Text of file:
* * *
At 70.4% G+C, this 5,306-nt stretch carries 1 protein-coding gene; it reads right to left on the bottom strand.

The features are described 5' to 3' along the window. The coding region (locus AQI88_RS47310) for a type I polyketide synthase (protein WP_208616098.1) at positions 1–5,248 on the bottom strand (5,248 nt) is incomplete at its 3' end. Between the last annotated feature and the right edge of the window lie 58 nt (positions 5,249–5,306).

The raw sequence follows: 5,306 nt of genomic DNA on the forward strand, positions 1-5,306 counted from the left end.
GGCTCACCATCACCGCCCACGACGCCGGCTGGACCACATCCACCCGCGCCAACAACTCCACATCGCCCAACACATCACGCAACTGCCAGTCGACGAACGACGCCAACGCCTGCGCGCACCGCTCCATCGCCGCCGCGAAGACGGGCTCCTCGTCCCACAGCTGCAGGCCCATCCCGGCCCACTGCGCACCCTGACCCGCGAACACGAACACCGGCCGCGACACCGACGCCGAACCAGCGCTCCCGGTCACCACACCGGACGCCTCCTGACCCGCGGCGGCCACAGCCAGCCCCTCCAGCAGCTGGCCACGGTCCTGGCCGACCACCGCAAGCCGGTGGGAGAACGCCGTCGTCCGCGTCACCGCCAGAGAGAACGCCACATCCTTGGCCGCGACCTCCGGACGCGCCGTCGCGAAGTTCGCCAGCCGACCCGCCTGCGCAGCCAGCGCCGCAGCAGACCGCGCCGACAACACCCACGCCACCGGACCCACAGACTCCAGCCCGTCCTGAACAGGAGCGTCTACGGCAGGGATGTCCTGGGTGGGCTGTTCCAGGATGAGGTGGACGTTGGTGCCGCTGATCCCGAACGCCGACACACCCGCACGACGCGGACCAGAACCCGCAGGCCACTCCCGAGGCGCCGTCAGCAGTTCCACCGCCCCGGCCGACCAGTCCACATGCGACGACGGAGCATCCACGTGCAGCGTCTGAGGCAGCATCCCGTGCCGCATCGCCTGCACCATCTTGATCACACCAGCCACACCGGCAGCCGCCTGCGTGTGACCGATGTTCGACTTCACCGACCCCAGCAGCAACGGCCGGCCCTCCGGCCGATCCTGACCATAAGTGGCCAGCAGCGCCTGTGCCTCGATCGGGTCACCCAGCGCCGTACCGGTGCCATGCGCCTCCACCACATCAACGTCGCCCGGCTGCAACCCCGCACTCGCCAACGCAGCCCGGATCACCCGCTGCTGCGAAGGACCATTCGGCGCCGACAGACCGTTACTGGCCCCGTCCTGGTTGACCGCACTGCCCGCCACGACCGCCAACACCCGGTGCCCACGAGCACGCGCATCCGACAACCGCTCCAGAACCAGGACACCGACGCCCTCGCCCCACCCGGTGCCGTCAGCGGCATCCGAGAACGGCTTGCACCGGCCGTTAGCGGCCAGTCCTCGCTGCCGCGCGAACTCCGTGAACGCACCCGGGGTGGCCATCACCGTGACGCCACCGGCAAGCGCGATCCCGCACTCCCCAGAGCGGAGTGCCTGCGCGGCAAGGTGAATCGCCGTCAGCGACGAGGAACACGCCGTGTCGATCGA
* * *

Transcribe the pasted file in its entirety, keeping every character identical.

At 70.4% G+C, this 5,306-nt stretch carries 1 protein-coding gene; it reads right to left on the bottom strand.

The features are described 5' to 3' along the window. The coding region (locus AQI88_RS47310) for a type I polyketide synthase (protein WP_208616098.1) at positions 1–5,248 on the bottom strand (5,248 nt) is incomplete at its 3' end. Between the last annotated feature and the right edge of the window lie 58 nt (positions 5,249–5,306).

The raw sequence follows: 5,306 nt of genomic DNA on the forward strand, positions 1-5,306 counted from the left end.
GGCTCACCATCACCGCCCACGACGCCGGCTGGACCACATCCACCCGCGCCAACAACTCCACATCGCCCAACACATCACGCAACTGCCAGTCGACGAACGACGCCAACGCCTGCGCGCACCGCTCCATCGCCGCCGCGAAGACGGGCTCCTCGTCCCACAGCTGCAGGCCCATCCCGGCCCACTGCGCACCCTGACCCGCGAACACGAACACCGGCCGCGACACCGACGCCGAACCAGCGCTCCCGGTCACCACACCGGACGCCTCCTGACCCGCGGCGGCCACAGCCAGCCCCTCCAGCAGCTGGCCACGGTCCTGGCCGACCACCGCAAGCCGGTGGGAGAACGCCGTCGTCCGCGTCACCGCCAGAGAGAACGCCACATCCTTGGCCGCGACCTCCGGACGCGCCGTCGCGAAGTTCGCCAGCCGACCCGCCTGCGCAGCCAGCGCCGCAGCAGACCGCGCCGACAACACCCACGCCACCGGACCCACAGACTCCAGCCCGTCCTGAACAGGAGCGTCTACGGCAGGGATGTCCTGGGTGGGCTGTTCCAGGATGAGGTGGACGTTGGTGCCGCTGATCCCGAACGCCGACACACCCGCACGACGCGGACCAGAACCCGCAGGCCACTCCCGAGGCGCCGTCAGCAGTTCCACCGCCCCGGCCGACCAGTCCACATGCGACGACGGAGCATCCACGTGCAGCGTCTGAGGCAGCATCCCGTGCCGCATCGCCTGCACCATCTTGATCACACCAGCCACACCGGCAGCCGCCTGCGTGTGACCGATGTTCGACTTCACCGACCCCAGCAGCAACGGCCGGCCCTCCGGCCGATCCTGACCATAAGTGGCCAGCAGCGCCTGTGCCTCGATCGGGTCACCCAGCGCCGTACCGGTGCCATGCGCCTCCACCACATCAACGTCGCCCGGCTGCAACCCCGCACTCGCCAACGCAGCCCGGATCACCCGCTGCTGCGAAGGACCATTCGGCGCCGACAGACCGTTACTGGCCCCGTCCTGGTTGACCGCACTGCCCGCCACGACCGCCAACACCCGGTGCCCACGAGCACGCGCATCCGACAACCGCTCCAGAACCAGGACACCGACGCCCTCGCCCCACCCGGTGCCGTCAGCGGCATCCGAGAACGGCTTGCACCGGCCGTTAGCGGCCAGTCCTCGCTGCCGCGCGAACTCCGTGAACGCACCCGGGGTGGCCATCACCGTGACGCCACCGGCAAGCGCGATCCCGCACTCCCCAGAGCGGAGTGCCTGCGCGGCAAGGTGAATCGCCGTCAGCGACGAGGAACACGCCGTGTCGATCGA